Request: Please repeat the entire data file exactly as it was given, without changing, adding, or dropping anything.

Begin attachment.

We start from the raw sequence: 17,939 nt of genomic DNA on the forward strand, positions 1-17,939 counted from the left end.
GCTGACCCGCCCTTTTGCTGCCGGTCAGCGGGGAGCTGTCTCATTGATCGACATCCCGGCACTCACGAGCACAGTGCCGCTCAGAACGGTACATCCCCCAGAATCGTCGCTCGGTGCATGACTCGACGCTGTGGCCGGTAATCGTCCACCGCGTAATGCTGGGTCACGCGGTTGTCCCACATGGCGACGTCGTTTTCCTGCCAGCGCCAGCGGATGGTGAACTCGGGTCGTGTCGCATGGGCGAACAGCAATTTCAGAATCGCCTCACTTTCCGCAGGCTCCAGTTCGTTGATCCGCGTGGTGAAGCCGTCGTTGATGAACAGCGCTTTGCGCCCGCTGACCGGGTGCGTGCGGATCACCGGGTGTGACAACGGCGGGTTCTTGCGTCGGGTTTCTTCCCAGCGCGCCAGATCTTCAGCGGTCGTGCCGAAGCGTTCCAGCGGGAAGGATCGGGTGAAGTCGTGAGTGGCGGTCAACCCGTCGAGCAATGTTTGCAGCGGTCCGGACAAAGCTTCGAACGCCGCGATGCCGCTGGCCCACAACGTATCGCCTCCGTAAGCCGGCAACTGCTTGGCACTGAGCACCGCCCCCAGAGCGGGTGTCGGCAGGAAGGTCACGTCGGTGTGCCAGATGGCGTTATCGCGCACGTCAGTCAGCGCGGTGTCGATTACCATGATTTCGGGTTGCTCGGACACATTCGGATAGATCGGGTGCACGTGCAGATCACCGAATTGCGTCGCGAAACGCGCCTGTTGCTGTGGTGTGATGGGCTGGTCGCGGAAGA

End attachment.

We start from the raw sequence: 17,939 nt of genomic DNA on the forward strand, positions 1-17,939 counted from the left end.
GCTGACCCGCCCTTTTGCTGCCGGTCAGCGGGGAGCTGTCTCATTGATCGACATCCCGGCACTCACGAGCACAGTGCCGCTCAGAACGGTACATCCCCCAGAATCGTCGCTCGGTGCATGACTCGACGCTGTGGCCGGTAATCGTCCACCGCGTAATGCTGGGTCACGCGGTTGTCCCACATGGCGACGTCGTTTTCCTGCCAGCGCCAGCGGATGGTGAACTCGGGTCGTGTCGCATGGGCGAACAGCAATTTCAGAATCGCCTCACTTTCCGCAGGCTCCAGTTCGTTGATCCGCGTGGTGAAGCCGTCGTTGATGAACAGCGCTTTGCGCCCGCTGACCGGGTGCGTGCGGATCACCGGGTGTGACAACGGCGGGTTCTTGCGTCGGGTTTCTTCCCAGCGCGCCAGATCTTCAGCGGTCGTGCCGAAGCGTTCCAGCGGGAAGGATCGGGTGAAGTCGTGAGTGGCGGTCAACCCGTCGAGCAATGTTTGCAGCGGTCCGGACAAAGCTTCGAACGCCGCGATGCCGCTGGCCCACAACGTATCGCCTCCGTAAGCCGGCAACTGCTTGGCACTGAGCACCGCCCCCAGAGCGGGTGTCGGCAGGAAGGTCACGTCGGTGTGCCAGATGGCGTTATCGCGCACGTCAGTCAGCGCGGTGTCGATTACCATGATTTCGGGTTGCTCGGACACATTCGGATAGATCGGGTGCACGTGCAGATCACCGAATTGCGTCGCGAAACGCGCCTGTTGCTGTGGTGTGATGGGCTGGTCGCGGAAGA